The closer we move in proximity, the more a personal invitation is required. “Second spaces” are semi-private spaces that include an invitation to join you. Backyards, front yards, and coffee shops are places where you have personally invited someone to join you. Whereas in a third space anyone can be there, second and first spaces move closer to you in intimacy and invite.

“First spaces” are inside your home, especially at your table. The table is such a beautiful place for sharing food and fellowship. Another intimate first space is your church. Each of these first spaces are ultimately inviting people to your “home.” Although this can feel the most daunting, it’s also the place people can feel the most loved.

Third spaces are safe spots to meet new folks. Parks and coffeeshops are not as personal as your table and there is a need of that easy, safe space. As you listen to God, ask Him who and where to invite to what space. Use all the spaces, and see each human as made by God. Our culture is losing the invite to our dinner tables, which means we are losing intimacy with others. Ask God how to grow in your hospitality in all the spaces.

Questions to consider: Am I intentional about every space I am in? What kind of plan can I make to continue to invite others closer to me, from third spaces to first spaces? What feels challenging about inviting others into first spaces?

Challenge: Make a plan to intentionally be in all three spaces in the next few weeks. Invite others to join you in your plans.  

3. Master Your Skills. The hardest skill to master is how to have a spiritual conversation; we will link another article on this soon. But our culture is slowly forgetting some basic social skills. These are very simple, and can easily be mastered. Pick one, master it, and then pick another and master that. God is our treasure, and people are His treasure. Let’s get to know all the people God has made and loves so deeply.

-Introduce everyone you know to everyone you know. Make sure people meet one another, try your best to remember names, and start asking questions to get to know others well. That friend who you love needs not only what you to offer them, but also what others give them as well.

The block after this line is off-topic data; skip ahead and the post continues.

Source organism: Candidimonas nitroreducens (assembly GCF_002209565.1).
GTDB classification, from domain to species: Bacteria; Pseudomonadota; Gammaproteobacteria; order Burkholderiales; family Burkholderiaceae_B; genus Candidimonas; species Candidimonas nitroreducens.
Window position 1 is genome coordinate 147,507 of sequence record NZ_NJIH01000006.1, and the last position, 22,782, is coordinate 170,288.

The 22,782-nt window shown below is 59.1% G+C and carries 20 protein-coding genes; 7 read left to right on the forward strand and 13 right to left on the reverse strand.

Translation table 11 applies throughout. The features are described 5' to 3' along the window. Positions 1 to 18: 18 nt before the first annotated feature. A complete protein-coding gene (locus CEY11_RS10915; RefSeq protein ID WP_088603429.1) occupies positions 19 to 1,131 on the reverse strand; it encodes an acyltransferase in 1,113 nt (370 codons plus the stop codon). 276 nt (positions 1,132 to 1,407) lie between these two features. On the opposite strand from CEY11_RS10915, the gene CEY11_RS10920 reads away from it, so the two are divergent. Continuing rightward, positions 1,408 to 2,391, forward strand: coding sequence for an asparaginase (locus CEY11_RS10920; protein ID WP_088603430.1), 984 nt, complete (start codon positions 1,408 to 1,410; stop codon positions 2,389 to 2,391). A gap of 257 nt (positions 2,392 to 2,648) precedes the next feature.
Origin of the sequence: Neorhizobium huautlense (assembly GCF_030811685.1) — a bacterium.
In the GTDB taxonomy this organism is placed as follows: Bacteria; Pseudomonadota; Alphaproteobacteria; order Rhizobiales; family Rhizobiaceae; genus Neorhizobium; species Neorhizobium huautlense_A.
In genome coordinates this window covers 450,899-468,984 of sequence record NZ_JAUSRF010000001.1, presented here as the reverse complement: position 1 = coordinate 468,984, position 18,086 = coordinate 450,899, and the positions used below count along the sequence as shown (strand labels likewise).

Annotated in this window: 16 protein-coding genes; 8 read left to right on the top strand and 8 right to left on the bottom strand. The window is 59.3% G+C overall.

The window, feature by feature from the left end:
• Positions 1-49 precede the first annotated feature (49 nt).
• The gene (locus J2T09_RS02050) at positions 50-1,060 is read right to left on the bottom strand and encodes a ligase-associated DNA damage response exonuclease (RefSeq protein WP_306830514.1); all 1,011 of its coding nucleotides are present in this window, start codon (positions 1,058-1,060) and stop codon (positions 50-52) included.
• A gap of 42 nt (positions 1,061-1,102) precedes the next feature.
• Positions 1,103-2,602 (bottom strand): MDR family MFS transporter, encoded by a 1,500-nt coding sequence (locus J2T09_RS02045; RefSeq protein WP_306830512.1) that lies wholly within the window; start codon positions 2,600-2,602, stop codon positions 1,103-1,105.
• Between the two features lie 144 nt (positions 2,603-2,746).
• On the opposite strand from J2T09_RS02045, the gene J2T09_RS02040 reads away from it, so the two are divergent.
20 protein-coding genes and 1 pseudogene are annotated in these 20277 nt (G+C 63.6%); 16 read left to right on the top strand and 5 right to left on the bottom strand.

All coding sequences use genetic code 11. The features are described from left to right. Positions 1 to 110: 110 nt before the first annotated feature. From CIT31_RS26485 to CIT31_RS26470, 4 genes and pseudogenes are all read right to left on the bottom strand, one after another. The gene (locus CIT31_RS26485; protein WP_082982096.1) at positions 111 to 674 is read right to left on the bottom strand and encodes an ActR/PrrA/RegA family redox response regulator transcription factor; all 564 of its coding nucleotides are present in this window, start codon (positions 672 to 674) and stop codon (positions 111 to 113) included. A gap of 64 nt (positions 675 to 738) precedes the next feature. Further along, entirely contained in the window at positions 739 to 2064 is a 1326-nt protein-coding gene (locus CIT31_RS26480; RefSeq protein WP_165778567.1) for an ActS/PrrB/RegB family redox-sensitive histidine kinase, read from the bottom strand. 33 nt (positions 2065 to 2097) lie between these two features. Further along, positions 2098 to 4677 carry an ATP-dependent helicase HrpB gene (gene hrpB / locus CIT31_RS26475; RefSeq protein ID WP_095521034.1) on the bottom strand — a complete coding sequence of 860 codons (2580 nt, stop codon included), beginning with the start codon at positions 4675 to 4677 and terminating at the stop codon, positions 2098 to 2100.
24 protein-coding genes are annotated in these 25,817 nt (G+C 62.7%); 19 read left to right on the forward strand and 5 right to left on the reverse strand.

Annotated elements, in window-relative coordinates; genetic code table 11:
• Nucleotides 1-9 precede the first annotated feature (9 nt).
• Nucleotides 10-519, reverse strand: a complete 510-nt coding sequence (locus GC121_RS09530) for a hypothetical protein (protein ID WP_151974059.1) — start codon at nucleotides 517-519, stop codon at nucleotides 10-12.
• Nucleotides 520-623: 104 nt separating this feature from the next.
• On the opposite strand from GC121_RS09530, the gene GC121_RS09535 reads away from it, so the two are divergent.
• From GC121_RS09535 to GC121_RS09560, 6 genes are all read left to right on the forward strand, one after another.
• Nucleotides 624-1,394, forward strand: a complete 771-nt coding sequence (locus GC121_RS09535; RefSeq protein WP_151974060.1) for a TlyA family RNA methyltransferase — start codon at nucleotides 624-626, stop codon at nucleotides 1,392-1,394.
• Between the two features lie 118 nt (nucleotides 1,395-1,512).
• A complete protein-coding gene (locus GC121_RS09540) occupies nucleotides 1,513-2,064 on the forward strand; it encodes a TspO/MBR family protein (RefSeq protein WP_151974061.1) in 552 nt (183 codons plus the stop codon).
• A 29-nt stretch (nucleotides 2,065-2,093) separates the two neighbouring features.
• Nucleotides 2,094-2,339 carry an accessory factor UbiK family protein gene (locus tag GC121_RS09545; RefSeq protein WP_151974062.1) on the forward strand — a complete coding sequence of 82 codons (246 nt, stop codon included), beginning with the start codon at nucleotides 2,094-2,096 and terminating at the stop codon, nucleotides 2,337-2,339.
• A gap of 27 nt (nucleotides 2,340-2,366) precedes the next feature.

-Be a question asker! Everyone loves to be known, and asking questions is an easy way to do this. Questions to ask:

“So, how do you spend your days?”

“Where are you from? What do you love about your home?”

“What do you like to do for fun?”

“Do you have a dream job?”

“How has your week been going?”

-Ask their advice or opinion, instead of giving your advice and opinion. “I am running into this with my child lately, how have you handled this?” This is disarming and moves you into a position of humility and a posture of learning.

-Listen well. Before you launch into a story or more about you, remember the Three Then Me Rule. Ask three questions about them before you talk about yourself.

Questions to consider: How am I doing at my social skills? What one skill can I choose to master?

Challenge: Ask a friend how you are doing in your social skills and what you need to improve on.

4. The Art of the Invite. As you close each interaction, look for ways to invite them to something you might both enjoy: “We should play tennis sometime (get coffee, bbq, have you over for dinner, go to happy hour, etc).” You may be the only Christian in their world. But if you invite them to your house with more friends who know Jesus, their understanding of the family of God will grow as they experience more of the body of Christ. And just as fun, you’ll learn more about your friend and enjoy them for who they are. These are amazing people to know and enjoy, not projects to work on and save.

This is where introducing everyone you know to everyone you know is so beautiful. It is good to know a variety of followers of Jesus and to see a fuller picture of God’s family. You aren’t going to be the best at some things, but a fellow believer has that skill set or gifting to offer. Maybe you can invite anyone to anything and you can bring people to cookouts like nobody’s business. But you often get stuck starting a spiritual conversation, so you introduce them to your friend who is brilliant at it. The body of Christ is so needed in showing and sharing Jesus. Living in community and loving others in the family of God is how God designed the world to know Him. “By this everyone will know that you are my disciples, if you love one another.” - John 13:35



Each of us has spaces and relationships that God has uniquely placed us in. Our life and these relationships are not accidents. As we begin to ask God about where we find ourselves, we can use these tools. May you have a blast as you go on adventures with God and love people well!




SentAmy Seiffert